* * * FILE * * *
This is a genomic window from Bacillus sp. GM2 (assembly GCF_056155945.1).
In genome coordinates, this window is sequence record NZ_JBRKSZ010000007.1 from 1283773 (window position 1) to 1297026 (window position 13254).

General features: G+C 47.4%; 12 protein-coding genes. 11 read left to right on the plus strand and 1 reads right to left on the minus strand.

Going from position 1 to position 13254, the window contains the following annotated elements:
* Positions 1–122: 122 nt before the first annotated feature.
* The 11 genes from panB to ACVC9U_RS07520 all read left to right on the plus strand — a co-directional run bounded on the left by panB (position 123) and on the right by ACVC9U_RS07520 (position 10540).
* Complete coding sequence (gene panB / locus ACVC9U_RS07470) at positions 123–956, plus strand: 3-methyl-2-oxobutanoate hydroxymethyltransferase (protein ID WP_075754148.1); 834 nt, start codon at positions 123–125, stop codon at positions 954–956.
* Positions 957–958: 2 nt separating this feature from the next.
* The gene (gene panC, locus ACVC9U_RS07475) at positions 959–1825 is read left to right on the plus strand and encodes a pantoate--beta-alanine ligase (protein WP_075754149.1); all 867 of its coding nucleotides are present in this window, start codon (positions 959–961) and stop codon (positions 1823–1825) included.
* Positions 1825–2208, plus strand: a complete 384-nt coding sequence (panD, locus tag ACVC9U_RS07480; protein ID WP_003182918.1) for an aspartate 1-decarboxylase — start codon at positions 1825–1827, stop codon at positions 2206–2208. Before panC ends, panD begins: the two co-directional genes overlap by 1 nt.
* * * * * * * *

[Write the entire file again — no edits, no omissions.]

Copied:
This is a genomic window from Bacillus sp. GM2 (assembly GCF_056155945.1).
In genome coordinates, this window is sequence record NZ_JBRKSZ010000007.1 from 1283773 (window position 1) to 1297026 (window position 13254).

General features: G+C 47.4%; 12 protein-coding genes. 11 read left to right on the plus strand and 1 reads right to left on the minus strand.

Going from position 1 to position 13254, the window contains the following annotated elements:
* Positions 1–122: 122 nt before the first annotated feature.
* The 11 genes from panB to ACVC9U_RS07520 all read left to right on the plus strand — a co-directional run bounded on the left by panB (position 123) and on the right by ACVC9U_RS07520 (position 10540).
* Complete coding sequence (gene panB / locus ACVC9U_RS07470) at positions 123–956, plus strand: 3-methyl-2-oxobutanoate hydroxymethyltransferase (protein ID WP_075754148.1); 834 nt, start codon at positions 123–125, stop codon at positions 954–956.
* Positions 957–958: 2 nt separating this feature from the next.
* The gene (gene panC, locus ACVC9U_RS07475) at positions 959–1825 is read left to right on the plus strand and encodes a pantoate--beta-alanine ligase (protein WP_075754149.1); all 867 of its coding nucleotides are present in this window, start codon (positions 959–961) and stop codon (positions 1823–1825) included.
* Positions 1825–2208, plus strand: a complete 384-nt coding sequence (panD, locus tag ACVC9U_RS07480; protein ID WP_003182918.1) for an aspartate 1-decarboxylase — start codon at positions 1825–1827, stop codon at positions 2206–2208. Before panC ends, panD begins: the two co-directional genes overlap by 1 nt.